Your Excellency, the Land Fund Regulations were recently approved by Cabinet to guide in the accessing of the land fund by bibanja owners to be able to regularise their land ownership status and also resettle the landless. We hope that with the implementation of the land fund regulations; we shall be able to address the escalating land disputes and conflicts in the countryside. As the economy continues to perform well, the land fund should be adequately capitalised to meet its statutory obligations.
We have also embarked on the process of reviewing/amending land related laws, some of which are outdated, in conflict with the Constitution or are not compliant with the new land policy. Some of these include; Registration of Titles Act, Survey Act, Registration of Surveyor’s Act, the Land Act, Land Acquisition Act, and the new ones include Uganda Land Commission Bill, Land Information and Infrastructure Bill (LIS), among others. 
Your Excellency, you recall the Government enacted the Physical Planning Act, 2010 which declared the whole country a planning area. We are faced with the challenge of some urban areas not having physical development plans and where they are in existence they are not being implemented in the manner that we would want to see.
In some cases this is due to lack of funds while in others it is due to the failure to appreciate the importance of physical planning.
The Government with the help of the World Bank is now assisting municipalities to implement their physical development plans through the Uganda Support to Municipal Infrastructure Development (USMID) project. Under this project, 14 municipalities of Mbarara, Fort Portal, Kabale, Gulu, Lira, Arua, Masaka, Mbale, Jinja, Moroto, Entebbe, Hoima, Soroti and Tororo are implementing key infrastructure projects which include constructing and upgrading roads, street lighting and other key public amenities. 
We are also in the process of coming up with physical development plans for Greater Kampala Metropolitan Area, Albertine Graben, Karuma satellite city and Buvuma Islands.
Your Excellency, we have also finalised the review of the National Housing Policy, which we shall soon be submitting to Cabinet for consideration.  Related to this, the development of the National Urban Policy and National Real Estate Policy are in final stages. All these policies have a bearing on how we manage and optimally utilise the land resources. 
We hope that when we undertake all these reforms, we shall be able to contribute to poverty reduction, wealth creation as well as wealth actualisation as outlined in our NRM Manifesto and Vision 2040.
With these remarks, it is now my pleasure to invite you, Your Excellency to address this distinguished audience and officially launch the Uganda National Land Policy.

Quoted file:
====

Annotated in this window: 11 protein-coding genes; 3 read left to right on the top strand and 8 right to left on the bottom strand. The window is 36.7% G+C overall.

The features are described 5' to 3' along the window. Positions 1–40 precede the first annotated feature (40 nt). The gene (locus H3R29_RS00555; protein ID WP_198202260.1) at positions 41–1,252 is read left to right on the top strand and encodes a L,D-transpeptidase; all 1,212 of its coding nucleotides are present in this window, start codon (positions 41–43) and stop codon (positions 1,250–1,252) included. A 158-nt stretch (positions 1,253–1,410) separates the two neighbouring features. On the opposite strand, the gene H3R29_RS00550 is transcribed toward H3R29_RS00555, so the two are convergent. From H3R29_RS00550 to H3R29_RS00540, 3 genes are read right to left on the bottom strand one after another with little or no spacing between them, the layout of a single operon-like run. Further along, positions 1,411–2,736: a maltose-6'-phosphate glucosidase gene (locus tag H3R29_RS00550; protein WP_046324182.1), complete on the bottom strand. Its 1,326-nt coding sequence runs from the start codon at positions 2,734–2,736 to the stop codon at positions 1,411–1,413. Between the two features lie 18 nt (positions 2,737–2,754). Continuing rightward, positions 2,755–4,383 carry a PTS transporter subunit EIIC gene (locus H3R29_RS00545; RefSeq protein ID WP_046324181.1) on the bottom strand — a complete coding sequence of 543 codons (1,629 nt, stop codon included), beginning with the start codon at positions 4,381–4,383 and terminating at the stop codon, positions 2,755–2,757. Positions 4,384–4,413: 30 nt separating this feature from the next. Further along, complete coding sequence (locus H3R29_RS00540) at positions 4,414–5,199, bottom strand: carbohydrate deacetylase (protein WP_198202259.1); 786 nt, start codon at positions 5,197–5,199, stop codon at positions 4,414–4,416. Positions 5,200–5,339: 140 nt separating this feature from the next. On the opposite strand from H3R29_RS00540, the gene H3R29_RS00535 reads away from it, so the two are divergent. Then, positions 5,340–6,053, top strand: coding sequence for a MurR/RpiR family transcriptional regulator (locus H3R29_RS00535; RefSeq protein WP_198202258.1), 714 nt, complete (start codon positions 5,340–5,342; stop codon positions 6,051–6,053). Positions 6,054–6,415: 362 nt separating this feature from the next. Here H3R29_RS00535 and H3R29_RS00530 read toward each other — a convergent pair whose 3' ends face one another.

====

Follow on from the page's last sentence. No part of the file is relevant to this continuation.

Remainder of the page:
I thank you for listening to me.
For God and my Country

The statements, comments, or opinions expressed through the use of New Vision Online are those of their respective authors, who are solely responsible for them, and do not necessarily represent the views held by the staff and management of New Vision Online.

New Vision Online reserves the right to moderate, publish or delete a post without warning or consultation with the author.Find out why we moderate comments. For any questions please contact digital@newvision.co.ug

  • mail
  • img
blog comments powered by Disqus
Also In This Section
Let’s emulate Tanzania’s unity and stability
By Charles Okecha The aftermath of decades of turbulence was sufficient to goad Ugandans to live and govern themselves prudently knowing very well what is at stake. Yet to this very day, it takes heavy Police deployment to secure local and national elections....
Road transport crashes, the biggest Ugandan insecurity
A bout two weeks ago, a friend of man was involved in an accident involving a boda boda he was riding on and a speeding vehicle at Nakawa....
Amend the constitution cautiously
A constitution is defined as a body of fundamental principles or established precedents according to which a state is acknowledged to be governed....
Predicting the future: Is Uganda ready for a data driven economy
As science fiction writer Arthur Clarke said, "If by some miracle, a prophet could describe the future exactly as it was going to take place, his predictions would sound so far-fetched, so absurd, that everyone would laugh him to scorn....
What drives moral progress?
What would happen if the ancient Greek philosopher Plato partook in contemporary dialogues about the types of questions that he first posed, and that continue to vex us? In my view, he would have many new questions – including about our increasingly psychological approach to philosophical discussio...
The digital road from poverty
Where should the global community focus its attention over the next 15 years? Health, nutrition, and education may seem like obvious choices; more surprisingly, there is a strong case for making broadband access a top priority....
Is gambling the cause of poverty amomg youth?
Can't Say
follow us
subscribe to our news letter